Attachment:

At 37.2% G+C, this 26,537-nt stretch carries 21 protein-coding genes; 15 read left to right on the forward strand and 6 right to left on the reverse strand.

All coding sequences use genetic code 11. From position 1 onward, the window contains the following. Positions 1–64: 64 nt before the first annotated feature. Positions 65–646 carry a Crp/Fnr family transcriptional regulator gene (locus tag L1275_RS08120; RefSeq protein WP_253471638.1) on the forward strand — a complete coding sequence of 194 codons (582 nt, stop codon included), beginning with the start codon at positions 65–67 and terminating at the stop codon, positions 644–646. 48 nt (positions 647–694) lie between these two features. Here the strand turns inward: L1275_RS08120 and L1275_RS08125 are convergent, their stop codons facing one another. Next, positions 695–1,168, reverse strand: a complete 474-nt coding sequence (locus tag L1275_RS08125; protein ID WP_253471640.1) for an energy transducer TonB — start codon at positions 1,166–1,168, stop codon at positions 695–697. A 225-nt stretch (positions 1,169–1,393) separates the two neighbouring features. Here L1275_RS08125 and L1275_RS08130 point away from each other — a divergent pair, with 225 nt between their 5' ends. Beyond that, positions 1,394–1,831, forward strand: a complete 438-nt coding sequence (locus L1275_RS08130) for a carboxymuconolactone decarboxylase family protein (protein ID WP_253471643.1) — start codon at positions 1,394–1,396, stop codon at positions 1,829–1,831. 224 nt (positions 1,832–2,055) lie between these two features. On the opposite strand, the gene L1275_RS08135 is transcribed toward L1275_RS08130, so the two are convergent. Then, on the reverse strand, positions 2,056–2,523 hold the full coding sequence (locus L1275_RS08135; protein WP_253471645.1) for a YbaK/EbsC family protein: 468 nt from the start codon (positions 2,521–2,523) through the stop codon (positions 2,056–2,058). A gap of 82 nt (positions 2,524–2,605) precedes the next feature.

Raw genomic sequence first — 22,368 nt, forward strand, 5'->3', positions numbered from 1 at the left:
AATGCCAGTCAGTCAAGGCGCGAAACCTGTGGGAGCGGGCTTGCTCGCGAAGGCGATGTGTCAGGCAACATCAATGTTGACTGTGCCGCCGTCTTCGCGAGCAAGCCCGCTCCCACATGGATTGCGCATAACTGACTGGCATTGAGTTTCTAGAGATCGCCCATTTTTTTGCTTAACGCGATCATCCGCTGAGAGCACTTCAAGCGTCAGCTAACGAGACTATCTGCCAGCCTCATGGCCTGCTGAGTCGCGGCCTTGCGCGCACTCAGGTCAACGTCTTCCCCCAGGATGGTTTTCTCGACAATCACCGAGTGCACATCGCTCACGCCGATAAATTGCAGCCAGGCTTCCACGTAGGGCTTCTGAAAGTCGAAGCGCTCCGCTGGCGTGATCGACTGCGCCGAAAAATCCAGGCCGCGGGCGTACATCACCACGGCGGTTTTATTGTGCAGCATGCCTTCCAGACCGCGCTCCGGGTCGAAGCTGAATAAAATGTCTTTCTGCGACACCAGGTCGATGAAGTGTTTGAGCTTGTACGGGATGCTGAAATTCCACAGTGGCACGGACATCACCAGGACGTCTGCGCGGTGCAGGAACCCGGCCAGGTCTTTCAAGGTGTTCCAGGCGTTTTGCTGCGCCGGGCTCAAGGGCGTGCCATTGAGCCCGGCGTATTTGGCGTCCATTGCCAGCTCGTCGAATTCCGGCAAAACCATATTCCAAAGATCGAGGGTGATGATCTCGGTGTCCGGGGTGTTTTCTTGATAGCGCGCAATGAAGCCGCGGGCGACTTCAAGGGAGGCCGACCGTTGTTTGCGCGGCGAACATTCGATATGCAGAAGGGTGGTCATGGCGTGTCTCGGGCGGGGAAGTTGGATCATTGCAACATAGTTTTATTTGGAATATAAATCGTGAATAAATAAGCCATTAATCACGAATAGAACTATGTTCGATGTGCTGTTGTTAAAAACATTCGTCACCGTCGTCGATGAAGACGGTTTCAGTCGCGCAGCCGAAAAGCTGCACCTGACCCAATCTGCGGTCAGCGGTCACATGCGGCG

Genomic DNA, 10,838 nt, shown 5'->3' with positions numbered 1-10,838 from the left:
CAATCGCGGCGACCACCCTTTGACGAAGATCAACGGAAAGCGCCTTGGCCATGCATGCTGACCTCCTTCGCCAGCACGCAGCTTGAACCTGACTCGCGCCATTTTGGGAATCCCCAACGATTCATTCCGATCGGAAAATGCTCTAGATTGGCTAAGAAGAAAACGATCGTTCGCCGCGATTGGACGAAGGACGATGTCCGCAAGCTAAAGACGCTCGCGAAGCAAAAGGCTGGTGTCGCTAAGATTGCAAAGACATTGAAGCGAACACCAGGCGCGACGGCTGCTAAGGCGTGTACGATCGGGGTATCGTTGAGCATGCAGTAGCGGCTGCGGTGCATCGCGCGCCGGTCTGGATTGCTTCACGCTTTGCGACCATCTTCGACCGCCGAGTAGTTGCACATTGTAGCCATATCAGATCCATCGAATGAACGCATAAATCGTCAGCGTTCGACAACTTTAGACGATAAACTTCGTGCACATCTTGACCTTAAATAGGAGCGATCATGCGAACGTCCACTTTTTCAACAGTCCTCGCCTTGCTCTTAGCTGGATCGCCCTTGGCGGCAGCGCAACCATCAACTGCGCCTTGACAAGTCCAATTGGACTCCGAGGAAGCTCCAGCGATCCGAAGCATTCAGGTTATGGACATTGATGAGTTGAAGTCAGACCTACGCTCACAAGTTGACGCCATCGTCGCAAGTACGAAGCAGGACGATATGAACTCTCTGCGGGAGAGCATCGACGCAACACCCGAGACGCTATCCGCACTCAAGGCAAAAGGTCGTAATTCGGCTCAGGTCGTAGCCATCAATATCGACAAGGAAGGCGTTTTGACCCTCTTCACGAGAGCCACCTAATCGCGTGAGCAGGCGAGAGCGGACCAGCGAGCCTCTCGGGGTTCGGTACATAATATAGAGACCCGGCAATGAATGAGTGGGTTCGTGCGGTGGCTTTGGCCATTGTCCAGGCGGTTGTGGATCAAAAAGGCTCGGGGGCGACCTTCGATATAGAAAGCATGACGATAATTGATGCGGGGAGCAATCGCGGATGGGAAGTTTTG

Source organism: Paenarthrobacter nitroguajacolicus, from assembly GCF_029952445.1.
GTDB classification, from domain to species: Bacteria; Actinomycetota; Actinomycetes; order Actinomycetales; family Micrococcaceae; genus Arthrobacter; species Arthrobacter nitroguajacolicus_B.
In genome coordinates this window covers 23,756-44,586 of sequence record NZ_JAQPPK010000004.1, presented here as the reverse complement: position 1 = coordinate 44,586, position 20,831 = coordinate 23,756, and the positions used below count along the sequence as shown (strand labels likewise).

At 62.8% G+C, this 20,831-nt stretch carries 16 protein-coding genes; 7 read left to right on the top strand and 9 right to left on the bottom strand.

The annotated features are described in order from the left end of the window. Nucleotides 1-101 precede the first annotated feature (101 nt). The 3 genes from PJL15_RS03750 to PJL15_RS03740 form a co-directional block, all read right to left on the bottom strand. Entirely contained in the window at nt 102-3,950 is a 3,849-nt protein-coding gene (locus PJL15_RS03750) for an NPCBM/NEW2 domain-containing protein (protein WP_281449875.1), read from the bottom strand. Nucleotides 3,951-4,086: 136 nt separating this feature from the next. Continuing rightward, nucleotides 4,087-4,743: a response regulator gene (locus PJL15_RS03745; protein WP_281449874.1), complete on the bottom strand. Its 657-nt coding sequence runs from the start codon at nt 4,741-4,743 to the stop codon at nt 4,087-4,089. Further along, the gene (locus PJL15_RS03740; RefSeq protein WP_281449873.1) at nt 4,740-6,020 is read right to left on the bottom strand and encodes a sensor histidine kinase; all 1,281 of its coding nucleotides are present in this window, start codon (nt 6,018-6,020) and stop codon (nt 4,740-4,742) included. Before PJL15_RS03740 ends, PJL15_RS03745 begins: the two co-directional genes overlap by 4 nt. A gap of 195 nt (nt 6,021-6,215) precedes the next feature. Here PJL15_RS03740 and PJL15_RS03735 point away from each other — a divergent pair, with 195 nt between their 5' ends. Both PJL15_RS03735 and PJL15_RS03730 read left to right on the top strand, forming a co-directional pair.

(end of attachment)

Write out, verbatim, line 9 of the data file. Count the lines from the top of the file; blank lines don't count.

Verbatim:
In genome coordinates this window covers 23,756-44,586 of sequence record NZ_JAQPPK010000004.1, presented here as the reverse complement: position 1 = coordinate 44,586, position 20,831 = coordinate 23,756, and the positions used below count along the sequence as shown (strand labels likewise).